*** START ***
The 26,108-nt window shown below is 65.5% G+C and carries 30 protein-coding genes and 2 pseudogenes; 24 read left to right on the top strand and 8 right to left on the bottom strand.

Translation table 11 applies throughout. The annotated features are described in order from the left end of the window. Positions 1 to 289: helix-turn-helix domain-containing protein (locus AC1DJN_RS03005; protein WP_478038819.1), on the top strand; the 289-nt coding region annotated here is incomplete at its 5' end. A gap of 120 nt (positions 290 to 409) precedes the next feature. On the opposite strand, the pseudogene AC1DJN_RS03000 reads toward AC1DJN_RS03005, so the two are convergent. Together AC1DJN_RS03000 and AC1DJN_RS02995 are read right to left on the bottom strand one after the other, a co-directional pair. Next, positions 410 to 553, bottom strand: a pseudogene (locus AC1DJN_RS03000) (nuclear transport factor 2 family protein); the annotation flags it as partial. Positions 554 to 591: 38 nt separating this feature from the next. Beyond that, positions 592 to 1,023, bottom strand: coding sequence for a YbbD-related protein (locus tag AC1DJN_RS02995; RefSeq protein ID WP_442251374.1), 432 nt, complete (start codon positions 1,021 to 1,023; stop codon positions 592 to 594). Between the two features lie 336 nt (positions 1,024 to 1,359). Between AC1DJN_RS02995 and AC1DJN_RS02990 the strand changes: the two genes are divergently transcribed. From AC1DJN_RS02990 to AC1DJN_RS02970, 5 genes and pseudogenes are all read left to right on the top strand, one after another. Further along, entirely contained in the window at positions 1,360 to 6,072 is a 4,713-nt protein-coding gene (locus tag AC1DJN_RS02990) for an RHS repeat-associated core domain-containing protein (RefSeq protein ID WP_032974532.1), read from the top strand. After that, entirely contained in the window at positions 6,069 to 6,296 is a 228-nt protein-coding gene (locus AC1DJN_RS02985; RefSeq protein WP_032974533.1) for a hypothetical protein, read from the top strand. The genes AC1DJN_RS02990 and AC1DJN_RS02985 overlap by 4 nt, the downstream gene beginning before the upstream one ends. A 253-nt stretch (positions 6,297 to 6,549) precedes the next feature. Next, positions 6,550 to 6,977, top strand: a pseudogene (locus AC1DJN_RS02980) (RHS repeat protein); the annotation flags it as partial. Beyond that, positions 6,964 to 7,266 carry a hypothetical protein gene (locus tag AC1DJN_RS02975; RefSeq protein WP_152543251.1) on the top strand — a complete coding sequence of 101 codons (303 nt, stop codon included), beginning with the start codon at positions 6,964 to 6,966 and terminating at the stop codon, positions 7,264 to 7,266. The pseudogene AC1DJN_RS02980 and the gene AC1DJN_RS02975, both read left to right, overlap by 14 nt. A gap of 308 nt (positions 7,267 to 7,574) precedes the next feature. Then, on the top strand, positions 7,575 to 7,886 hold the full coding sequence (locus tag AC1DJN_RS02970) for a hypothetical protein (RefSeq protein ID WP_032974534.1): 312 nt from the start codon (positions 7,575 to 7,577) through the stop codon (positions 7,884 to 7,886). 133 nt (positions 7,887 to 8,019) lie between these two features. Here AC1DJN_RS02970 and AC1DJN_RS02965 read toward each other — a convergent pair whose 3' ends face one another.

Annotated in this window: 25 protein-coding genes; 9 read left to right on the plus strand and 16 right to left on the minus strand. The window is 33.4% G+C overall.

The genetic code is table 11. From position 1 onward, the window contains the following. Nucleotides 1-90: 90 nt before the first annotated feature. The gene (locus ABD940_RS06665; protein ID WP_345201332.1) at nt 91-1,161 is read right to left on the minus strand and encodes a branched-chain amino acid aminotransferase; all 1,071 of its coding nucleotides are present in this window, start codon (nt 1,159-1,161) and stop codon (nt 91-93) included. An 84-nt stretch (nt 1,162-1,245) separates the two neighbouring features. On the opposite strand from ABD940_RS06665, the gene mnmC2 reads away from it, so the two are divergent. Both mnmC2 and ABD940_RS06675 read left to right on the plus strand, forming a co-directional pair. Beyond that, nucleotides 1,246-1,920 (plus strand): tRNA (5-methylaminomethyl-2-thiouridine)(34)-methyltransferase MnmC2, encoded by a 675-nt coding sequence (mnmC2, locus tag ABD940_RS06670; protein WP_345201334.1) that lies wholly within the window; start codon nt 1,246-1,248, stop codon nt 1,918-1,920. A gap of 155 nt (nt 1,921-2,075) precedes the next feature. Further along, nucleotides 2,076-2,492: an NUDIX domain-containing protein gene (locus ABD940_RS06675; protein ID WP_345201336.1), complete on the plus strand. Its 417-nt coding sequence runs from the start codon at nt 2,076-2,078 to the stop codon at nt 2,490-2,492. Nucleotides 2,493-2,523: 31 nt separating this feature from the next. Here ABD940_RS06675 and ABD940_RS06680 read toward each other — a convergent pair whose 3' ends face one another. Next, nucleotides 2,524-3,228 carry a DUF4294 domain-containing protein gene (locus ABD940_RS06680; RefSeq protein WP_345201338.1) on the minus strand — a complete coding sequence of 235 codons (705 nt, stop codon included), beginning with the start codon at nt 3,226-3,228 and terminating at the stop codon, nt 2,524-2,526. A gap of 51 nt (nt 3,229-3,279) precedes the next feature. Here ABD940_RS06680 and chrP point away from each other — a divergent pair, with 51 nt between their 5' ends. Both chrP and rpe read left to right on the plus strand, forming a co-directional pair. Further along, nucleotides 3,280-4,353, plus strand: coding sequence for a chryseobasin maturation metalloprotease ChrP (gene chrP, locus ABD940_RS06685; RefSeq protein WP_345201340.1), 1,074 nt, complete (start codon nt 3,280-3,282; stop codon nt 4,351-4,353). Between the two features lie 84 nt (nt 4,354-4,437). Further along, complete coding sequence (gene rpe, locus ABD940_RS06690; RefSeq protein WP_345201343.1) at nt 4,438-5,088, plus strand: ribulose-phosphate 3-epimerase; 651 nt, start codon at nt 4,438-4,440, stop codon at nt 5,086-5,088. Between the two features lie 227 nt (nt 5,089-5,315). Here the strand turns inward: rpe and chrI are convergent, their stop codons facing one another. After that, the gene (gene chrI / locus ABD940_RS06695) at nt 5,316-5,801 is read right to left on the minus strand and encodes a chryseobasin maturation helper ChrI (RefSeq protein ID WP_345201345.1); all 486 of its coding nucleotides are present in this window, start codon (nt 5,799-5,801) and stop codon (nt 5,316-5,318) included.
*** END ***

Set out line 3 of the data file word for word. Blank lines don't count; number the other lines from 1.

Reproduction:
Annotated in this window: 25 protein-coding genes; 9 read left to right on the plus strand and 16 right to left on the minus strand. The window is 33.4% G+C overall.